I last covered New York Mortgage Trust (Nasdaq: NYMT) nearly a year ago.
At the time, the stock got an F for dividend safety. And unfortunately for shareholders – especially ones who like that 13% yield – the situation has gotten worse.
New York Mortgage Trust is a mortgage real estate investment trust (REIT). It borrows money short term and lends it out long term. Short-term rates are typically lower than long-term rates. The money that mortgage REITs make borrowing at lower rates and lending at higher rates is known as net interest income (NII).
NII is the best measure of cash flow for a mortgage REIT to determine its ability to pay its dividend.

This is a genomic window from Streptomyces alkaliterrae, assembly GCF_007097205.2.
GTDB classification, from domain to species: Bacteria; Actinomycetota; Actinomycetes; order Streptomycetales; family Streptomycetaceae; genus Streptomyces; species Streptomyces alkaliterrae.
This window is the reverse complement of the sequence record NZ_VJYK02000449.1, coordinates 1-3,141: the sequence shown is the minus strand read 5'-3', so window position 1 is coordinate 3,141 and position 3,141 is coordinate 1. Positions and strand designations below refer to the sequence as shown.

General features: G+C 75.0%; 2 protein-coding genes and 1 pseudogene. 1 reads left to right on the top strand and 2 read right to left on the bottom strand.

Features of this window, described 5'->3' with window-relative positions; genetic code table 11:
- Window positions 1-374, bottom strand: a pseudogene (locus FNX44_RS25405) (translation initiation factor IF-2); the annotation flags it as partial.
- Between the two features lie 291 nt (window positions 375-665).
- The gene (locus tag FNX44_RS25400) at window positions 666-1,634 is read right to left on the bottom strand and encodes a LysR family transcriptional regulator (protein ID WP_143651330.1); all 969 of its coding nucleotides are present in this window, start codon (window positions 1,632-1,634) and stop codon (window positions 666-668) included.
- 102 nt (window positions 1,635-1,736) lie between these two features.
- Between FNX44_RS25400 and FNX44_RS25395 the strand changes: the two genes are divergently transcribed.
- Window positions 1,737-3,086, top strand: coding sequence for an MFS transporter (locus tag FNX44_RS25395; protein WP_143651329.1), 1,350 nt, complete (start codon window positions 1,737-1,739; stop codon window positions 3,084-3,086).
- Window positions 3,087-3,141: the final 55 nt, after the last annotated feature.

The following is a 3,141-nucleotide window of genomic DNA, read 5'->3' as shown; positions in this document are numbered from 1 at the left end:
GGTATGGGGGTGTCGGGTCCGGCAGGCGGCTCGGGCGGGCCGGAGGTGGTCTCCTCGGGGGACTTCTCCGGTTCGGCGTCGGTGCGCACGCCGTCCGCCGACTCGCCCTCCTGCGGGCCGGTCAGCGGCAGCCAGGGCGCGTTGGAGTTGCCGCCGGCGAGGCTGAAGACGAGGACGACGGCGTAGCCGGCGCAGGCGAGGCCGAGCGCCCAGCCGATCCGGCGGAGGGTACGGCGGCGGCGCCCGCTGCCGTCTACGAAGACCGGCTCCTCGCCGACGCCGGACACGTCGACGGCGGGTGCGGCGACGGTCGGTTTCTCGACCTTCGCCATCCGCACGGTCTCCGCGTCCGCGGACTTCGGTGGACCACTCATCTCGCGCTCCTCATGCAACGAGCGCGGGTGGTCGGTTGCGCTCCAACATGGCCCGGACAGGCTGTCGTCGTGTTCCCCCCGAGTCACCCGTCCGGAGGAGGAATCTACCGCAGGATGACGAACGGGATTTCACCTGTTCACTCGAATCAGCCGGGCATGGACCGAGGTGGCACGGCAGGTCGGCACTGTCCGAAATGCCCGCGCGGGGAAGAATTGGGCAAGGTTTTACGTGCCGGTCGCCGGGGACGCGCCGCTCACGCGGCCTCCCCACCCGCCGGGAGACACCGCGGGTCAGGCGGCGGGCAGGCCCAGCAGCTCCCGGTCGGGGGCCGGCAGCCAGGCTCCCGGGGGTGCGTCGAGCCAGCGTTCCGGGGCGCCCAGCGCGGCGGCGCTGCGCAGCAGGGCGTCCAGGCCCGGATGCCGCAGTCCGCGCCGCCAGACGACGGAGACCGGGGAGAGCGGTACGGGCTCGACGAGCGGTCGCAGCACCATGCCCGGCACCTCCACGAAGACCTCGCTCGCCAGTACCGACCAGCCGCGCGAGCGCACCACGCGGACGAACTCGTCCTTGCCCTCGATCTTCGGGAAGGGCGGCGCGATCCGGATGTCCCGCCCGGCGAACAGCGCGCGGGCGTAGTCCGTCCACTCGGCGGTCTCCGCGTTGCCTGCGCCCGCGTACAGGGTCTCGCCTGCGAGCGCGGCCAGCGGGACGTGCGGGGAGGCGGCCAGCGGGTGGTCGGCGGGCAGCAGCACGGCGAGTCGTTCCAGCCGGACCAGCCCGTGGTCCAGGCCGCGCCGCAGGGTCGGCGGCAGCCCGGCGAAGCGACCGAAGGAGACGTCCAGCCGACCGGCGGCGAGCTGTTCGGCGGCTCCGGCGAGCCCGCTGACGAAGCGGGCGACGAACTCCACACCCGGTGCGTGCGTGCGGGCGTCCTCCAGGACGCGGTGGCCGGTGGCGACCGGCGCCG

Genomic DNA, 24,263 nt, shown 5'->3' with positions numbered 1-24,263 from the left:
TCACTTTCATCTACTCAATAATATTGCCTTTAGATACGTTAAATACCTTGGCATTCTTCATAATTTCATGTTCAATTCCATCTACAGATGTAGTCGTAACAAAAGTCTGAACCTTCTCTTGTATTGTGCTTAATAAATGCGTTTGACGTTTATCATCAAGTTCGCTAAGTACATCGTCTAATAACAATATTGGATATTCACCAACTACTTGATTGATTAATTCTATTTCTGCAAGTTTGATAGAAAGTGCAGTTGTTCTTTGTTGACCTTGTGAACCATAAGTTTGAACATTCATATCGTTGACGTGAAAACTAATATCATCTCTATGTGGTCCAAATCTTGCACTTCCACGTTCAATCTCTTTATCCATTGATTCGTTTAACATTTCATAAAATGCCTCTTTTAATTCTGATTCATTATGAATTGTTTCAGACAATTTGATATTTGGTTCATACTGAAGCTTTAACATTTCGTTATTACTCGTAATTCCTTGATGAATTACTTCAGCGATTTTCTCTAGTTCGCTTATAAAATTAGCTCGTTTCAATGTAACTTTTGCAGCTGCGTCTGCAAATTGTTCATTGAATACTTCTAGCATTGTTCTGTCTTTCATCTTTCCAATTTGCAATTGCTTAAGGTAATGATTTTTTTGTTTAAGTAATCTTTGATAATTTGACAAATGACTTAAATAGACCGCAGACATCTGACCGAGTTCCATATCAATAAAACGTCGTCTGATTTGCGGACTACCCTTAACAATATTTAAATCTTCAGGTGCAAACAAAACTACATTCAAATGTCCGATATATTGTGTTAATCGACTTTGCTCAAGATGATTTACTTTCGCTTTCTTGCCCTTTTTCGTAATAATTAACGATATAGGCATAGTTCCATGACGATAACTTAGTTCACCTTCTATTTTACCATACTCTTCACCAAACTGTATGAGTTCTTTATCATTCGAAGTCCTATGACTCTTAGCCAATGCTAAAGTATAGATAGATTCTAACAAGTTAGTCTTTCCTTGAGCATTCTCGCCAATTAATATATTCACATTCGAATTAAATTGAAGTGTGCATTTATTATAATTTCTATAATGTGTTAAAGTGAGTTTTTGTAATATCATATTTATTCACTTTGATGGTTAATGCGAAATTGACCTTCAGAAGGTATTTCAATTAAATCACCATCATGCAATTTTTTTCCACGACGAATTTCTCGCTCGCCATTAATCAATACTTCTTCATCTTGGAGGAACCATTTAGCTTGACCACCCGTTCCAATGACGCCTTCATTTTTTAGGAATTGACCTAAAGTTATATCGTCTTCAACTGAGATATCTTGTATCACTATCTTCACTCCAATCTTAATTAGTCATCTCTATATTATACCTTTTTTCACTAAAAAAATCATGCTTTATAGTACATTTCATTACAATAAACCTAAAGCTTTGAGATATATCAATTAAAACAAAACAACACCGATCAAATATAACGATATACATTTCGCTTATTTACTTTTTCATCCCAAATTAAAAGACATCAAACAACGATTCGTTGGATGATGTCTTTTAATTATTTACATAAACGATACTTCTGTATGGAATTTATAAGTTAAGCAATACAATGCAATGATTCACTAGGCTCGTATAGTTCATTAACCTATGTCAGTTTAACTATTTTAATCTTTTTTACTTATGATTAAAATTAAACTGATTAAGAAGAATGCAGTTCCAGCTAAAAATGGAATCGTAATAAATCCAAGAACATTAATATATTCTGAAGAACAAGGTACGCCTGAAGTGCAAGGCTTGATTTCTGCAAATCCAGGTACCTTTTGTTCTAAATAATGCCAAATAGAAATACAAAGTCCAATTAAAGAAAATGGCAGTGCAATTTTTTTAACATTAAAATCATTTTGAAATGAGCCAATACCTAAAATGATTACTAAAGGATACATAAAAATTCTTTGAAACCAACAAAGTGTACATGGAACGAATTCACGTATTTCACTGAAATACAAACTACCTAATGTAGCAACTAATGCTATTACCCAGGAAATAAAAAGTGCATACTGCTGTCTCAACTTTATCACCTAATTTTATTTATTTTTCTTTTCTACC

In New York Mortgage Trust’s case, its NII is crumbling faster than the New York Knicks did this winter.
Over the past three years, NII has fallen by 25%, dropping every year…
As you can see from the chart above, over the past few years the company hasn’t once generated enough NII to afford the dividend.
That’s why the dividend has declined from $1.08 per share in 2015 to $0.80 per share annually today.
In fact, since 2004, New York Mortgage Trust has cut its dividend nine times.
Considering that in 2017 it paid out more than $93 million in dividends while generating less than $58 million in NII, it’s a safe bet that cut No. 10 is coming. And with NII falling, there’s little reason to be hopeful.
You don’t need my 22 years in the industry or high-level finance classes to understand the situation. The company doesn’t generate enough cash to pay its dividend and makes cuts often. The dividend is not safe.